minhead.gif (11357 bytes)APPROVED 8/10/94

June 15, 1994
Harris Hall Main Floor - 1:30 p.m.

Jerry Rust presided with Marie Frazier, Steve Cornacchia, Ellie Dumdi & Jack Roberts present. Beth McAllister, Recording Secretary.


Rust opened the meeting at 1:40 with an apology for beginning the meeting late. He stated that the first item of business would be the Public Hearing, Ordinance No. PA 1056. He invited Bob Keefer to the podium.

Keefer stated that this master plan has been a long-term public planning process with first a development of a management plan and now a master plan. He remarked that the master plan keeps the integrity of the site the way it is today with development only encouraged around the periphery of the park. He noted that the planning commission has reviewed this document and recommends approval of it to the Board. Keefer also stated that the other partners in the metro plan have reviewed this document and find it consistent with the metro plan.

Frazier asked Keefer if the horse groups issues had been addressed in this plan. Keefer responded affirmatively.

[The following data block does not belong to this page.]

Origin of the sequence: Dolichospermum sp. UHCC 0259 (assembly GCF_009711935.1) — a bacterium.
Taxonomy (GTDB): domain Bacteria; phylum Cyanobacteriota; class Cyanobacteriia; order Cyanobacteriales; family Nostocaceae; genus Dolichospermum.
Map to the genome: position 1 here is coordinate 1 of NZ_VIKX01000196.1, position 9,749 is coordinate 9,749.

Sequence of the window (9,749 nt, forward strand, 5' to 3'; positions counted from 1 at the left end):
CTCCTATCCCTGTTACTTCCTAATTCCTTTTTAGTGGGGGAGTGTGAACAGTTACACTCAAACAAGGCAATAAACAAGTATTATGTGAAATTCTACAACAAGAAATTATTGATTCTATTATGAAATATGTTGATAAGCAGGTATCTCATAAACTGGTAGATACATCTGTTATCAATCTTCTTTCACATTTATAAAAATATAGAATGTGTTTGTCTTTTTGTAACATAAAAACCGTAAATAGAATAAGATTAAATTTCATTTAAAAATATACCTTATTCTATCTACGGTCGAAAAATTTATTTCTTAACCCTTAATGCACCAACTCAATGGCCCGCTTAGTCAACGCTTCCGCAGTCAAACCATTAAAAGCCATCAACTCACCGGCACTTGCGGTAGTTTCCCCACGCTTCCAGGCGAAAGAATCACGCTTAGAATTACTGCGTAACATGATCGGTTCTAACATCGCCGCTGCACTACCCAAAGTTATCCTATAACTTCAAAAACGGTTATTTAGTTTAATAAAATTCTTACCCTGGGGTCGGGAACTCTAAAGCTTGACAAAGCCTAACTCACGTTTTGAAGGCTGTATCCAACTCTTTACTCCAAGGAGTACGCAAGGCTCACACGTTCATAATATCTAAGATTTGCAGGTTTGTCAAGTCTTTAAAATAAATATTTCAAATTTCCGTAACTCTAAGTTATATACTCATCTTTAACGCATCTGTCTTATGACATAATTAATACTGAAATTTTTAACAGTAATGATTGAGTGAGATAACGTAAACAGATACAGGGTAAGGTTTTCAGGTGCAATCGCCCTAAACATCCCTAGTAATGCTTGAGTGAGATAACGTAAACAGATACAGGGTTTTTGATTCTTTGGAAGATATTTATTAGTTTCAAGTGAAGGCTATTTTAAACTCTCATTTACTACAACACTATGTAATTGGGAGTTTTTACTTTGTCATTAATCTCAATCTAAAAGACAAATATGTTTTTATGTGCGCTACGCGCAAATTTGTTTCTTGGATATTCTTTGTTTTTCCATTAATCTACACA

a)    SECOND READING AND PUBLIC HEARING/Ordinance No. PA 1056/ In the Matter of Adopting the Howard Buford Recreation Area Master Plan as a Refinement to the Eugene-Springfield Metropolitan Area General Plan, and Adopting a Severability Clause.

Rust opened the Public Hearing.

Theodore Palmer, 259 W. 23rd Ave., stated that he is supportive of the master plan, has been involved with the arboretum since the beginning and has been working closely with the County. He remarked that the arboretum also has a master plan, but the development will be slow due to lack of funds.

Chris Orsinger, 3100 Willamette St., stated he represents the Friends of Buford Park and Mount Pisgah and that this group shares a sense of accomplishment with the Parks Department in seeing this master plan brought to the Board of Commissioners. Orsinger noted that he would like to applaud Bob Keefer, the Parks Department and the Parks Advisory Committee for all the effort they put into this document. He indicated that his group is very supportive of the adoption of this plan.